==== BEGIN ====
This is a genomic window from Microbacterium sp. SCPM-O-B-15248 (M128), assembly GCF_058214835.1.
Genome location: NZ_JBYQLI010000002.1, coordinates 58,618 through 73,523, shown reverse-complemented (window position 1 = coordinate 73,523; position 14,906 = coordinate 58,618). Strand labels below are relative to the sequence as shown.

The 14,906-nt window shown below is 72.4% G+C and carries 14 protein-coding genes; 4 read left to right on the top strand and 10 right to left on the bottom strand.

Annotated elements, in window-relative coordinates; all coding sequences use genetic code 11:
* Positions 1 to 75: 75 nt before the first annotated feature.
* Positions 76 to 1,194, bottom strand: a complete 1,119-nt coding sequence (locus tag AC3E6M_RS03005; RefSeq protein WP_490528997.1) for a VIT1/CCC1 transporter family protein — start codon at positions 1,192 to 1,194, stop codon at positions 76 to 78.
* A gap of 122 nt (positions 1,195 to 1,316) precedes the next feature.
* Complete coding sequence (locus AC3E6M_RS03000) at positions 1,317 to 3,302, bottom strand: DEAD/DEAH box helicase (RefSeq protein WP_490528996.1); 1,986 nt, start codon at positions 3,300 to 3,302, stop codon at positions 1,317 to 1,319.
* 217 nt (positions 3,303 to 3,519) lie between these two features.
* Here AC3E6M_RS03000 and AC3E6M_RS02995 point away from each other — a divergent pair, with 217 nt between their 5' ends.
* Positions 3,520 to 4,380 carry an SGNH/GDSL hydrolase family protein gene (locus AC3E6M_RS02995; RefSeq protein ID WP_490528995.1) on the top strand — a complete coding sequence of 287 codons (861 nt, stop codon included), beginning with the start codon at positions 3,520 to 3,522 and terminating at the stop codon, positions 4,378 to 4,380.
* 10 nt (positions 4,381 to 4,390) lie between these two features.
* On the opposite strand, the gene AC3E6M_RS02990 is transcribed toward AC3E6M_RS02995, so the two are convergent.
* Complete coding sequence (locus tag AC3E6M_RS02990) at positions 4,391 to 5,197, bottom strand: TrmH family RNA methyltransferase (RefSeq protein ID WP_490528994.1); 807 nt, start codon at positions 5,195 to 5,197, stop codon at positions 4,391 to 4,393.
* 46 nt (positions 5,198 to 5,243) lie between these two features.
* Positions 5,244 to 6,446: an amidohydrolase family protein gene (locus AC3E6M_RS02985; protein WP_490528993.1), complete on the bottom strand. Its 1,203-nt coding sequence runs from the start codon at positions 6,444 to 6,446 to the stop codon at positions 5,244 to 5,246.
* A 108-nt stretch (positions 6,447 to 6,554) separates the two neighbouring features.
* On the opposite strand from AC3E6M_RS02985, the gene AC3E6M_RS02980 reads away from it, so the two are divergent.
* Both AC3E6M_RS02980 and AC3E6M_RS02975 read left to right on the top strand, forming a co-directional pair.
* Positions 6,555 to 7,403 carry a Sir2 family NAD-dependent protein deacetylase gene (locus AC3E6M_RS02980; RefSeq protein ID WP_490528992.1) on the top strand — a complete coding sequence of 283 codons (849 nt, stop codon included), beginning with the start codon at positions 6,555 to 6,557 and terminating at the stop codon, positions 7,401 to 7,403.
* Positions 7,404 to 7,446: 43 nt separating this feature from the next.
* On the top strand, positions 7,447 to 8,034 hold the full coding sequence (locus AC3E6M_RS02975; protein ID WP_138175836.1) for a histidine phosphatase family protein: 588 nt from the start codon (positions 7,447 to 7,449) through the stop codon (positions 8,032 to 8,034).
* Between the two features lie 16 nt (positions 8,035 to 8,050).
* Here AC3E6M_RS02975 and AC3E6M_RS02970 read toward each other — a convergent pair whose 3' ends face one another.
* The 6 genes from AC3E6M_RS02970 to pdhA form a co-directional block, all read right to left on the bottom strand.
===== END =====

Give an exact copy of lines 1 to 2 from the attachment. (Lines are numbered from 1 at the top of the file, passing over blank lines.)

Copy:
This is a genomic window from Microbacterium sp. SCPM-O-B-15248 (M128), assembly GCF_058214835.1.
Genome location: NZ_JBYQLI010000002.1, coordinates 58,618 through 73,523, shown reverse-complemented (window position 1 = coordinate 73,523; position 14,906 = coordinate 58,618). Strand labels below are relative to the sequence as shown.